But, John confesses both that he did not know him as Messiah as an adult, although, given other circumstances and calling, one could conjecture that he would have come to believe in due time just like the apostles did. But, it is clear that he is saying that what he was doing, he was doing only in his role as prophet, and he was only ministering as the 'voice of one crying in the wilderness, prepare ye the way of the Lord'.


Jesus knew John, because Jesus knows who everyone is.

Jesus spent a lot of time living in Egypt. It's possible that they had met infrequently as John's parents lived some way from Nazareth. There is no record of them meeting even at a barmitzvah, as cousins would normally do. But if they had, 17 years will have flown by.

Before they meet at the Jordan, John has a kind of premonition that the Christ has arrived and is standing in the crowd. John, although not a miracle worker, was filled with the Holy Spirit in his mother's womb as the angel promised his father .when Jesus mother was expecting Jesus, she visited John's mother. At that moment John had an inside of body experience and was filled with joy at being close to the unborn Jesus. Like his priest father, John is one who heard from God So it's no surprise that John recognised Jesus before he baptised him.


I have always understood that John knew Jesus was the Messiah from the womb. Then Yahweh hid this knowledge until the baptism of Yeshua. So that both could carry out their paths Yahweh had planned. I have been trying to understand the prison proclamation. In Matt. 11:3. I wish I could read the original txt. As I feel it would translate differently than what was translated into English. Does anyone have insight on this.

  • Welcome to BH.SE! Please take the tour to get a feel for how the site functions. It is not sufficient to simply make a claim, you are required to provide support for it. For example, your claim that John knew Jesus from the womb, that Yahweh hid knowledge, and that Matthew 11:3 means something different than the English already written, have no weight without evidence to back them up.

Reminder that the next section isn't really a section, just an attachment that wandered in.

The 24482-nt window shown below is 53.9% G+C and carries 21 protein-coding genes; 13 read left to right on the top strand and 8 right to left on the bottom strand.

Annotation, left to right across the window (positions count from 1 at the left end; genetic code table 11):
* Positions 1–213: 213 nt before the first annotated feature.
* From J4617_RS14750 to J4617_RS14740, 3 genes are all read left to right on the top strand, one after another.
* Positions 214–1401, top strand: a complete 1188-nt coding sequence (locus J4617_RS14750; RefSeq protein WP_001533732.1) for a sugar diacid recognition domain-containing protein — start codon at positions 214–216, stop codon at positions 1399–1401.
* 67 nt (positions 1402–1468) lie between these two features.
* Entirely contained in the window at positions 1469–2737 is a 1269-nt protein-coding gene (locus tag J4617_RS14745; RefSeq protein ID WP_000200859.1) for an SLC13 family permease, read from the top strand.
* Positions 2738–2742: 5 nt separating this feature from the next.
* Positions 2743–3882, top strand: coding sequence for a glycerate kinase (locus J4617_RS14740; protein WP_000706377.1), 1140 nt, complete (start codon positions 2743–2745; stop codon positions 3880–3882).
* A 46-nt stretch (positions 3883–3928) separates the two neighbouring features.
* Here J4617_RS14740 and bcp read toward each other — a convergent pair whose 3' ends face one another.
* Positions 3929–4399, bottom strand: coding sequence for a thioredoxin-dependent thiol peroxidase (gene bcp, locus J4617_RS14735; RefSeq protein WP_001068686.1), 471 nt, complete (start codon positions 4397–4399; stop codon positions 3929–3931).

– enegue
    Commented Mar 12, 2018 at 6:11

It is interesting that John baptizes Jesus, then the voice and dove appear in the story (who wrote the event) and in other places John says Jesus should be baptizing him. But I am confused when John later in prison sent a message by his disciples to Jesus asking “Are you the one who is to come, or shall we look for another?” It would appear that he wasn't sure after all that we have read.

Sometimes I think we get too hung up on trying to make sense of a group of stories and wonder first of all, who heard and wrote them down, and then secondly, who cares. It all comes together after Jesus shows himself after the tomb to the disciples that they show that they believe by the way they lived their lives from that point on.


The good, the great thing is what God wanted mankind to know is that; The Father sent Jesus, and that Jesus Christ whom the Prophets prophosied about came according to the time God said.

Who knew that Jesus is that sacrificial Lamb of God?

Thank you Father, you gave many to know. You opened our understanding and enlightened many.

Perhaps knowing you Jesus Christ, intimately will help others to know you also. Perhaps our focus on our relationship with you will spill out & overflow into a world to those whom desire to know you, that need to know you.

Dear John the Baptist, as a young believer in Jesus Christ, where I read what you said:

John 1:29 KJV — The next day John seeth Jesus coming unto him, and saith, Behold the Lamb of God, which taketh away the sin of the world.

I was bought under such a conviction by the Holy Spirit! My heart could recognize Jesus Christ as That Sacrifucial Lamb! I did and do behold The Savior, of the world and my Savior, full of Light, Life and Love!

Thank you Father, the work that you did in John the Baptist spilled over to many, and to me!

  • 1
    Hi Berg and welcome to the site. When you have a minute, please take the site tour. Thanks: hermeneutics.stackexchange.com/tour
    – Ruminator
    Commented Dec 5, 2018 at 22:01
  • Hi, Berg. Many Christians here will agree with your view of what God did by sending Jesus. However, what is your answer to Wiki's question? E.G. Did John the Baptist know Jesus was God's Chosen One at John 1:29? Some time before that? Try to present an answer and support it with something like Biblical quotes, etc. Thanks. Commented Dec 14, 2018 at 20:23